It’s hard to know which fraud to believe

Generally I’m a trusting person, but 10 recent days have me perched on the precipice of paranoia.

It starts on a Saturday, when I receive an email alert saying suspicious activity has been noted on my checking account. I usually ignore emails like that because they’re mostly scams originating in some country where English seldom is spoken. The tip-offs usually are in the spelling and syntax: ‘Dear Custamer: Suspichious activity has been found upon the account of your. Send money ordeur for $500 to adress below.”

But this one’s spelled correctly and includes an official-looking logo. So I open the email, which takes me to a link that requests information such as my Social Security number, bank account passwords and where my wife hides her jewelry. I immediately contact the bank’s help line, which assures me there’s been no suspicious activity and the alert is a fake.

But on Monday, my wife receives a phone message saying there has been suspicious activity on HER account. She returns the call and is informed by someone who may or may not be a bank employee that no suspicious activity has been found on her account, either. We both breathe sighs of relief. Until Tuesday, when I try to access my account online and discover that checks have been written for every dollar I had in it. Plus $50,000 I didn’t.

On Wednesday I drive to a building which I’m pretty sure is my bank, but after a bogus email and a phony phone call, I’m not taking anything for granted. A woman who purports to be a banking official takes my information and places a series of calls to what she claims is the company’s fraud department. Although, for all I know, she’s talking to an accomplice in Bulgaria.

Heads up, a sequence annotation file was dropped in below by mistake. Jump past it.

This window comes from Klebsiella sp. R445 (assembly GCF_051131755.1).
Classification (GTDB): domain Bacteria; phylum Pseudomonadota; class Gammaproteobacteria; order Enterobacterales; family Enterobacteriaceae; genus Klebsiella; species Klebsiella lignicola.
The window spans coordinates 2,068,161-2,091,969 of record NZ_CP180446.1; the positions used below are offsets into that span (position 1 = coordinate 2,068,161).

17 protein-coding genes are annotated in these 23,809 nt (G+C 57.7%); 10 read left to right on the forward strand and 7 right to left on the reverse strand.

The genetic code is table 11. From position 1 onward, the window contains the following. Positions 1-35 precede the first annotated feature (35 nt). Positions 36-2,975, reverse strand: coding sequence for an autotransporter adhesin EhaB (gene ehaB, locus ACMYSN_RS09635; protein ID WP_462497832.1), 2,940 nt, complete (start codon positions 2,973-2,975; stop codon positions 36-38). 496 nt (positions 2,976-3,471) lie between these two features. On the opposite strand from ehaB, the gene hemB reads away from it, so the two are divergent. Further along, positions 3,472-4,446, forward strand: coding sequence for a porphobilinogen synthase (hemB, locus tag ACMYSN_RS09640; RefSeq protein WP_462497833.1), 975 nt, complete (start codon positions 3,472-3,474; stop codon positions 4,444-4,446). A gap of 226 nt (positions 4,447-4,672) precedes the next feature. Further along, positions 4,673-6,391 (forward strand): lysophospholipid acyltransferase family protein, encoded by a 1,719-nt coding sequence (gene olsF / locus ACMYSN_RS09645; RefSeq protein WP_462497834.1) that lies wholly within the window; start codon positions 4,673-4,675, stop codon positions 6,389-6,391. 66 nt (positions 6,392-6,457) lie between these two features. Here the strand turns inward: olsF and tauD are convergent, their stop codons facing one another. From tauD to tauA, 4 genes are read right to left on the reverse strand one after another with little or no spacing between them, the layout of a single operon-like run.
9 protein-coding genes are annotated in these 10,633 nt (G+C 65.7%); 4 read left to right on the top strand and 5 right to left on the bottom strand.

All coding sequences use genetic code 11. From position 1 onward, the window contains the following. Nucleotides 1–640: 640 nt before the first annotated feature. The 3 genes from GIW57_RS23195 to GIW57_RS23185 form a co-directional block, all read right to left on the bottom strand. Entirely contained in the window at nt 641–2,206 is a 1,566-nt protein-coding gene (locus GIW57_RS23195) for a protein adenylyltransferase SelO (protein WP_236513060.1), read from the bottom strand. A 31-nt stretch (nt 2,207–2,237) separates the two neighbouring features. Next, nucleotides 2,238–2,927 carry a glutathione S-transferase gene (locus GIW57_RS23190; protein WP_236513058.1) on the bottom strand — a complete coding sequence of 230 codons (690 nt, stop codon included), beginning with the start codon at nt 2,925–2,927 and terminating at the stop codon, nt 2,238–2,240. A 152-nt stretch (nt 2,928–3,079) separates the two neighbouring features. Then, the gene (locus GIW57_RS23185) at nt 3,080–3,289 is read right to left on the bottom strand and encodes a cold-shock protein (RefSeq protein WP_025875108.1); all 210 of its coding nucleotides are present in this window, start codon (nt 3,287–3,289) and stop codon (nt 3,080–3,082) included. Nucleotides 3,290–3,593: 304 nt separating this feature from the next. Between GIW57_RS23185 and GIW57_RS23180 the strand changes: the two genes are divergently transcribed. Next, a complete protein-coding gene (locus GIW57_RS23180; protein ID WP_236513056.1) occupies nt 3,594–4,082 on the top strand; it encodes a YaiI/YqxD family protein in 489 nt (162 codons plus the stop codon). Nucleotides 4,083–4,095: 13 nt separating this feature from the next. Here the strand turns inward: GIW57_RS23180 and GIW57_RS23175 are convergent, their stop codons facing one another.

Eventually it’s determined that the activity is authentically suspicious and what probably happened is that when I opened the original email which warned of fraudulent activity that hadn’t occurred it enabled someone to actually commit fraudulent activity. Fortunately, the alleged banking official assures me, none of the checks cleared and eventually the money I had in the account will be returned. All I have to do, she says, is write a check for a deposit to open a new account.

“There’s no money in my checking account,” I point out. “How about if you just take my word for it.”

On Monday, I receive a follow-up letter from the bank thanking me for my business and urging me to apply for its credit card, which carries an APR of 13.24 percent, with a $35 late fee and a 24.24 percent APR for cash advances.

I’m pretty sure that one’s authentic.

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